SA fourth quarter 2005 GDP up 3.3%

South Africa's real gross domestic product (GDP) at market prices on a quarter-on-quarter (q/q) seasonally annualised and adjusted (saa) basis rose by 3.3% in the fourth quarter of 2005 from 4.2% in the third quarter, Statistics South Africa (Stats SA) says.

This brought the annual average real growth for 2005 to 4.9% compared with 4.5% in 2004.

The median forecast for the fourth quarter was 4.0% q/q saa with a range of 3.5% to 5.0%.

The median forecast for 2005 was 5.0%, which is the government's forecast given in the February 15 Budget. The forecast range was from 4.8% to 5.2%.

The fourth quarter q/q saa growth rate was the slowest growth quarter in 2005 and followed increases of 4.6% in the first quarter and 5.4% in the second quarter.

The seasonally adjusted real value added at basic prices for all industries - which is equal to GDP minus taxes on products plus subsidies on
products - increased by annualised rates of 4.7%, 5.1%, 4.3% and 3.4% during the first, second, third and fourth quarters of 2005 compared with the fourth quarter of 2004 and the first, second and third quarters of 2005 respectively.

The unadjusted real GDP at market prices increased by 5.5%, 4.9%, 4.9% and 4.5% during the first, second, third and fourth quarters of 2005 compared with the respective quarters in 2004.

The 3.3% q/q saa increase in the fourth quarter was mainly due to increases in the real value added by the wholesale, retail and motor trade,
hotels and restaurants industry (1.2 of a percentage point); the finance, real estate and business services industry (0.7 of a percentage point); transport, storage and communication industry (0.6 of a percentage point) and the construction industry (0.3 of a percentage point).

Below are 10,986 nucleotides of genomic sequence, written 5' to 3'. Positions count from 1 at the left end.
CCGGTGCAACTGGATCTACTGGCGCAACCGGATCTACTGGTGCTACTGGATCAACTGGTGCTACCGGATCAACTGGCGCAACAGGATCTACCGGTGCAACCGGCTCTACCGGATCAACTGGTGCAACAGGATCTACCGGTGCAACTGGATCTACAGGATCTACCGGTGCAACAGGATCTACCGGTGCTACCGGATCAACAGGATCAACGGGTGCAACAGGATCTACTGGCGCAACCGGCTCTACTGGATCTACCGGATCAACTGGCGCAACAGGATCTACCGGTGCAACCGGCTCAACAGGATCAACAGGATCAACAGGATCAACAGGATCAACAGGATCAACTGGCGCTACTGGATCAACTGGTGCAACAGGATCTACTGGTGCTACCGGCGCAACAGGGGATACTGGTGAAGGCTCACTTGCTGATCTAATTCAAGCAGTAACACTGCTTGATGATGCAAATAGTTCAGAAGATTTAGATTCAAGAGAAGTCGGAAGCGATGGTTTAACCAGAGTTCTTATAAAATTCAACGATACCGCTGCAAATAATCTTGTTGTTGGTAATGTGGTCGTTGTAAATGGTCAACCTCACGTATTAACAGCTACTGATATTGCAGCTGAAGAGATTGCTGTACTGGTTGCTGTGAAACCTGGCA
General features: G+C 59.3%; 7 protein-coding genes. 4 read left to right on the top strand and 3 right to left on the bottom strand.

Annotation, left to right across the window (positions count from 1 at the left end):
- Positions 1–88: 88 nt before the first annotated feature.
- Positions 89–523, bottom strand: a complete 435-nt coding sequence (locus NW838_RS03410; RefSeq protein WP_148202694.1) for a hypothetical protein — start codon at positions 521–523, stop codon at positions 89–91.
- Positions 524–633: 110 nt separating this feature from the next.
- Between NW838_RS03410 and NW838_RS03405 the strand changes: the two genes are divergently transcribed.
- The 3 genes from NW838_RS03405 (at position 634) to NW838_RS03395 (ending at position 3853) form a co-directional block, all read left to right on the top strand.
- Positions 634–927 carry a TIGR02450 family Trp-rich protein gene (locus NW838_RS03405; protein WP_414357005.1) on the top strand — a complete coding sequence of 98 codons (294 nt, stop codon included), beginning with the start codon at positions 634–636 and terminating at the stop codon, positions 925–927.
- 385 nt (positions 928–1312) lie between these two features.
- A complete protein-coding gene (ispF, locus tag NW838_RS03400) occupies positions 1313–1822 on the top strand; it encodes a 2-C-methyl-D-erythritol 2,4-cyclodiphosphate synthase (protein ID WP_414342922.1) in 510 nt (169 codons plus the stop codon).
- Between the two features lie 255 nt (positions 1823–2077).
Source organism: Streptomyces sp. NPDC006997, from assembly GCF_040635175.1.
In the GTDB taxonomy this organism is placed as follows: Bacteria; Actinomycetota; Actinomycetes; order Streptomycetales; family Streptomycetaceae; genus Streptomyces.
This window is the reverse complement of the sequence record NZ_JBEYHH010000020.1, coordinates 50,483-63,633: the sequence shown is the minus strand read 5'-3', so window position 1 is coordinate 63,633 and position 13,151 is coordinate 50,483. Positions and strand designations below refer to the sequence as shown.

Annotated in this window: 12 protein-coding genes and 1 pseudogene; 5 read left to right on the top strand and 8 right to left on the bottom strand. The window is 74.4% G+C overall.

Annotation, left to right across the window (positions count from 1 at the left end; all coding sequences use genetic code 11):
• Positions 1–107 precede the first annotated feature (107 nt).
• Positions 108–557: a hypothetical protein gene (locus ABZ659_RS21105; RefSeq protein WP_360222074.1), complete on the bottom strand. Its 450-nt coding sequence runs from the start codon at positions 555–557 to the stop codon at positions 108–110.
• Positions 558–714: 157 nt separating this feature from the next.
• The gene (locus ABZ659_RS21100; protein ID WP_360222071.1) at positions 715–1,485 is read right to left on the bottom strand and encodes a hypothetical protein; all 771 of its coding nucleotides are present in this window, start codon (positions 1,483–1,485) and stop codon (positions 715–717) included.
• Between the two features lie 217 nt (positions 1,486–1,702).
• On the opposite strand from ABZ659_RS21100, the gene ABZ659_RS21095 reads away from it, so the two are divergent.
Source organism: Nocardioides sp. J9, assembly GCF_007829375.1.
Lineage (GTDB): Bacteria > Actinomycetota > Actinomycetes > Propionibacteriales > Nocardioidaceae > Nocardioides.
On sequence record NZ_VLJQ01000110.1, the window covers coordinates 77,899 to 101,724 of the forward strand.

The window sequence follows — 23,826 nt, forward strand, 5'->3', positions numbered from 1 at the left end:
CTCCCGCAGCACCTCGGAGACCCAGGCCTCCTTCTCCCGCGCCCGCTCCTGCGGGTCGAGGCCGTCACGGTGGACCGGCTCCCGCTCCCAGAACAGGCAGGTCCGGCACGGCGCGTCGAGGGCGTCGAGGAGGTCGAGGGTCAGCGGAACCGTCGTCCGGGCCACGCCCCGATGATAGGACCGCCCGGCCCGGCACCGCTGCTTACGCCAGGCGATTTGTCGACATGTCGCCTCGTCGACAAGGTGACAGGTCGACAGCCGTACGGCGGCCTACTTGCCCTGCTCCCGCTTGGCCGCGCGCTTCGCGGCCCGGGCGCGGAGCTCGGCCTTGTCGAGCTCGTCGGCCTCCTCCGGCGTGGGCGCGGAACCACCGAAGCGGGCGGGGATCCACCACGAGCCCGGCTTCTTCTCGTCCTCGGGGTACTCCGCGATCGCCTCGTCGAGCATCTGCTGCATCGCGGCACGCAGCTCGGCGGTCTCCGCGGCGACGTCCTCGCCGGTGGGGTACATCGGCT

The main contributors to the 4.9% increase in economic activity in 2005 were the finance, real estate and business services (1.5 of a percentage point), wholesale, retail trade, hotels and restaurants (0.8 of a percentage point), manufacturing (0.7 of a percentage point), transport and communication (0.6 of a percentage point) and construction (0.3 of a percentage point) industries.

Following are economists' reactions to the release of fourth quarter GDP data.

South Africa's real GDP at market prices on a quarter-on-quarter (q/q) seasonally annualised and adjusted (saa) basis rose by 3.3% in the fourth quarter of 2005 from 4.2% in the third quarter, Statistics South Africa (Stats SA) said.

This brought the annual average real growth for 2005 to 4.9% compared with 4.5% in 2004.

The median forecast for the fourth quarter was 4.0% q/q saa with a range of 3.5% to 5.0%. The median forecast for 2005 was 5.0%, which is the government's forecast given in the February 15 Budget. The forecast range was from 4.8% to 5.2%.

JOHAN ROSSOUW, chief economist at Vector Securities:

"The figure is more or less in line with my expectations but below market
consensus. I had expected the quarter to be fairly weak and that seems to have
been the case."

MIKE SCHUSSLER, economist at T-Sec:

"It's a bit of a disappointment - in fact it's a big disappointment. The first quarter of this year isn't going to be much better what with the Transnet strikes and the electricity problems - especially in the Western Cape."

"For bonds the figure will be good. It'll be neutral for the rand but bad for the JSE. The annual average real growth for 2005 figure was as expected. But it is difficult to see how we could pick up momentum this year."

DAWIE ROODT, chief economist at the Efficient Group:

"The number is worse than we expected. It's a bit of a disappointment. For the year, everyone was looking for the magical 5% number and it's unfortunate we couldn't get it. 5% would have been nice."

"From a sentiment point of view, this is probably not going to be so nice for the market."

GEORGE GLYNOS, market analyst at Econometrix Treasury Management:

"The figure is a little softer than what we had anticipated. Not a great number at all. I haven't really had a chance yet to study the breakdown, but I see the mining and manufacturing sectors did not perform particularly well, which is clearly an indication of the strength of the rand. A disappointing figure."

Article from: www.sundaytimes.co.za